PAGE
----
Shuichi Nitori is an elementary school boy with a secret: he wishes he were a girl and likes wearing their clothes. With the right outfit and his cute, effeminate looks, he is often able to convince people that he is someone else - or even something else. Unfortunately, although his best friend and object of affection, Takatsuki, accepts him as he is, she does not return Shuichi’s feelings. Moreover, school is an unforgiving place and Shuichi walks a fine line between liberating his true self and being labeled a freak by all his peers...
Both series have major similarities due to their basis on questioning what defines gender. The two titles revolve around young boys (and in Hourou Musuko, a young girl) as they find that they don't feel correct in their own skin, don't feel like they're supposed to be boys and the series documents the journies these characters embark upon in hopes of finding acceptance and happiness.
Both manga are about schoolchildren that are crossdressing and, in some cases, suffering from gender dysphoria. Both treat the subjects with more respect than is usual in media (at least in my experience). There's much focus on the character's psyches, how they interact with each other and why they choose to present as the sex they are not assigned with.
Both manga are very similar in their subject matter and how they approach it, though they clearly differ in scope. They both feature a young boy struggling struggling and trying to come to terms with gender identity issues and it's presented in a touching and nuanced manner, and free from the fetishized aspects that are rahter common in stories such as these. Fans of either work shoud check out the other.
On the way home from work, male-to-female transsexual Maho meets Fujiko, the estranged daughter of a well-to-do family. After realizing they live in the same apartment and both work night shifts, the pair soon becomes inseparable, due to their mutual jaded personalities and detachment from normal society. Between drinking tea and gardening, the two women discuss gender and the frames that society imposes on people.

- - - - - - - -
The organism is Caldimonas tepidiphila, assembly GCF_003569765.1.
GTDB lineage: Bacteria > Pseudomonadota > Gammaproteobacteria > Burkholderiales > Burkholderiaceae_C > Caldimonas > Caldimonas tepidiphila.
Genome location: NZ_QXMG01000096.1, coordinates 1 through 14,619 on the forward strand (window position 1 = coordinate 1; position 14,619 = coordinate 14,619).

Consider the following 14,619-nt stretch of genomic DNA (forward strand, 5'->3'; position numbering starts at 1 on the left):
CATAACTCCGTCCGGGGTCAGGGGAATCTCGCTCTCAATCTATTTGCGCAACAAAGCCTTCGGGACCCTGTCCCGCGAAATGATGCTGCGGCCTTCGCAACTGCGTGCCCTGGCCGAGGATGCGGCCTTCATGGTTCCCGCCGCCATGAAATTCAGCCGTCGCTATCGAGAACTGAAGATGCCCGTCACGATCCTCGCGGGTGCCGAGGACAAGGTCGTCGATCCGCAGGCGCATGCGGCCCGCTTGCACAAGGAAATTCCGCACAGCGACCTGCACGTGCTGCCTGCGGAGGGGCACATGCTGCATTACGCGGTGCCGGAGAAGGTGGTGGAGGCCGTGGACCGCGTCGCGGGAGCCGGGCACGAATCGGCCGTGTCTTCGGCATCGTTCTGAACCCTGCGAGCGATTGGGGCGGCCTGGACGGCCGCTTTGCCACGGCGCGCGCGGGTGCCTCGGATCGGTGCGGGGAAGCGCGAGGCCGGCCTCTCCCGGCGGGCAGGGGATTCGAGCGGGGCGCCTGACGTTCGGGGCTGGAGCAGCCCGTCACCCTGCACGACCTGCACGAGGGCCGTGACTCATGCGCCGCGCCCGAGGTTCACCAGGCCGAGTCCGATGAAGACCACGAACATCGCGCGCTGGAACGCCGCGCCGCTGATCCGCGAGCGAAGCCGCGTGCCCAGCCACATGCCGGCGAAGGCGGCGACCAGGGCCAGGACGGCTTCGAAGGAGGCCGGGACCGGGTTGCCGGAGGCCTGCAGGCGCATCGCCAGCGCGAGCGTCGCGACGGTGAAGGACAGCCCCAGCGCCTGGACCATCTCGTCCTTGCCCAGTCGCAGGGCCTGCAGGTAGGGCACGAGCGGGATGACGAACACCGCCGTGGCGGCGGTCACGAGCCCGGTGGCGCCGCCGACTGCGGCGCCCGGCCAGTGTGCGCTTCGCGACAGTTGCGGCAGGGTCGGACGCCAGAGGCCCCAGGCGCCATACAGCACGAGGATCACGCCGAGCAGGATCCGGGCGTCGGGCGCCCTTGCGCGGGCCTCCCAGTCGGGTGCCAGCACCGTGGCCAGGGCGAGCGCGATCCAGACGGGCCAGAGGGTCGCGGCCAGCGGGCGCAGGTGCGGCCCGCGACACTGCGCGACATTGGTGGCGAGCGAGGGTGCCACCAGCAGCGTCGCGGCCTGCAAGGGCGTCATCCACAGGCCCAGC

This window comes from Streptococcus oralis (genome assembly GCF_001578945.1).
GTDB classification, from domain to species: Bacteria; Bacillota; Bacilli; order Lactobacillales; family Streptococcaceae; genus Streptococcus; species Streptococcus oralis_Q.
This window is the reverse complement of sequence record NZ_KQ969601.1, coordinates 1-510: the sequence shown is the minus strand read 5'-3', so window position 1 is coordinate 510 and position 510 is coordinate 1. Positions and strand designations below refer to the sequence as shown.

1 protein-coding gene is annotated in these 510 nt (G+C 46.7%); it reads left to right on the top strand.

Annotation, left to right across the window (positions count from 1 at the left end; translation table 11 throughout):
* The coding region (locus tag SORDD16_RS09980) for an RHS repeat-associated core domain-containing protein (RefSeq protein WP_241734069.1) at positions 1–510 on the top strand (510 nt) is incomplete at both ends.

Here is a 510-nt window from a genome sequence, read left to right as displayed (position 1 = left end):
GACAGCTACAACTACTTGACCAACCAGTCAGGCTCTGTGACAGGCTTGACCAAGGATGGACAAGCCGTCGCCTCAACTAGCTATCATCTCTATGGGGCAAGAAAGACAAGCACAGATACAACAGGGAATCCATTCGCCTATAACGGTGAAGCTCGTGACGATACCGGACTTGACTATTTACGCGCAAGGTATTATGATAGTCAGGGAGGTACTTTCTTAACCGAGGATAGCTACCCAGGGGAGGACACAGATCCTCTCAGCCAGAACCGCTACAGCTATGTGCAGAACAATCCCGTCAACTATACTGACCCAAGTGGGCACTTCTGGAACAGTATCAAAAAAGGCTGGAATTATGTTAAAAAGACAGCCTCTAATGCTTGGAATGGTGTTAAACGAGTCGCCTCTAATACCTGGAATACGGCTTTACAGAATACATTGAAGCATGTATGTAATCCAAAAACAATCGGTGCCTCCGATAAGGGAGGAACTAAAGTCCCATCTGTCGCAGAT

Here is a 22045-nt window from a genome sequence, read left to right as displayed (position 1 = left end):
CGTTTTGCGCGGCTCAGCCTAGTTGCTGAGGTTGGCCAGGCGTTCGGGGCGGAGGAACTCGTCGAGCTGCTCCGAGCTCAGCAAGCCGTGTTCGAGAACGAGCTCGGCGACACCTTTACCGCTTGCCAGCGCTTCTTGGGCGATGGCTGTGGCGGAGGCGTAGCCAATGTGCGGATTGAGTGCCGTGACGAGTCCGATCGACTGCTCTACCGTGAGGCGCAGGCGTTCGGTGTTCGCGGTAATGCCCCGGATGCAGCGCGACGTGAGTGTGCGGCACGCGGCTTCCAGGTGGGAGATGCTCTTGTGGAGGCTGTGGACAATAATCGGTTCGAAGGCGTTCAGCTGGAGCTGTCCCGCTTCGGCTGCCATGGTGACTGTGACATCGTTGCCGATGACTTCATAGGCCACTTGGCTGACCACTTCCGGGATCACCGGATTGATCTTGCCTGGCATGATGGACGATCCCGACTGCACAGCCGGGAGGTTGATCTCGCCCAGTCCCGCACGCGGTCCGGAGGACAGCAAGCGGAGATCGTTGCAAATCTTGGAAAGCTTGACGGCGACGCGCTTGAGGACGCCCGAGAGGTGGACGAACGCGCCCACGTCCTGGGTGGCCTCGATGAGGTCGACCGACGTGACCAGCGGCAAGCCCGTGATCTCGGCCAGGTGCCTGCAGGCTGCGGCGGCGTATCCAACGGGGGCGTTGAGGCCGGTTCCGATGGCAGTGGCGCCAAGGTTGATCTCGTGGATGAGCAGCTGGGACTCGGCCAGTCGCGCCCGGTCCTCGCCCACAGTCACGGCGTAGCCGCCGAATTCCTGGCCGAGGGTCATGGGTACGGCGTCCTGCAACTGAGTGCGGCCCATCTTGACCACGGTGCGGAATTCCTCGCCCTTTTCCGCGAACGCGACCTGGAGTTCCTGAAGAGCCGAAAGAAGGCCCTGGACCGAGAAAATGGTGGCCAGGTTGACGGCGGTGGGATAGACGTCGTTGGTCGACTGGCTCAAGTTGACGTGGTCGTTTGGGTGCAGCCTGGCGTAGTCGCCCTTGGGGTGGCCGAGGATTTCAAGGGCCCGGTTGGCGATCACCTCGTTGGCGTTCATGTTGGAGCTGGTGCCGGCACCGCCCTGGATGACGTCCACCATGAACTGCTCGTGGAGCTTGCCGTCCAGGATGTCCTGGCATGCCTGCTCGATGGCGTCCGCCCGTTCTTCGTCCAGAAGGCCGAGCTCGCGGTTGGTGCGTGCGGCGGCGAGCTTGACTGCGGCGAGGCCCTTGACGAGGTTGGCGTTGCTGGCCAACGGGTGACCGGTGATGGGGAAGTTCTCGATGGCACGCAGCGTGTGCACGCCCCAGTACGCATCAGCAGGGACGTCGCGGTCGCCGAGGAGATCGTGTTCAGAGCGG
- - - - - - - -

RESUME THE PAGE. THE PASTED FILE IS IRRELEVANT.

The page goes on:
Double House and Wandering Son are both low-key, character-focused manga about gender etc. Tone and such are pretty similar, and there's not many manga that cover this topic without comedy or "traps", so if you're interested in one's themes you may as well check out the other.
Punpun is a relatively normal elementary school student; he goes to lessons, does his homework and gets on well with his classmates. Unfortunately, it’s everyone else around him that’s bonkers! With a crowd of crazy teachers playing hide and seek or having extreme reactions to even the tiniest situation at school, his father kept at bay on domestic violence charges, and only his unemployed layabout uncle to look up to Punpun’s life is anything but simple. However, despite the mayhem surrounding him, Punpun still continues to quietly live on, contemplating his dreams, experiencing the joy and terror of falling in love, and trying to deal with his anxieties about sex, religion, and growing up.
Both manga are about children growing into teenagers while dealing with issues like love, the onset of puberty, friendship and feeling disenfranchised or not being accepted for who you are. They're also very similar in that they feature a lot of characters, plotlines and angst. All this is told with an understated social-realist tone: there's not much in the way of melodrama or easy answers in either work.
I wholeheartedly encourage fans of either of these works to check out the other.
Another sensitive slice-of-life series about middle schoolers who feel different from everyone around them. Wandering Son deals with trans* characters, and Translucent is about a girl with the invented 'Translucent Syndrome', which makes parts of her body (and sometimes the entire thing) go completely invisible. Both tackle issues of acceptance, feeling uncomfortable in your own body, self-esteem, and just general problems that middle school students have to deal with.
Additionally, the main characters of both have an adult role model of sorts that has already dealt with similar issues (Translucent has Keiko, who's turned completely and permanently translucent, and Wandering Son has the fully-transitioned Yuki).
The tone, pacing, and general sentiments of both series are extremely similar, so if you enjoyed one, definitely look into the other.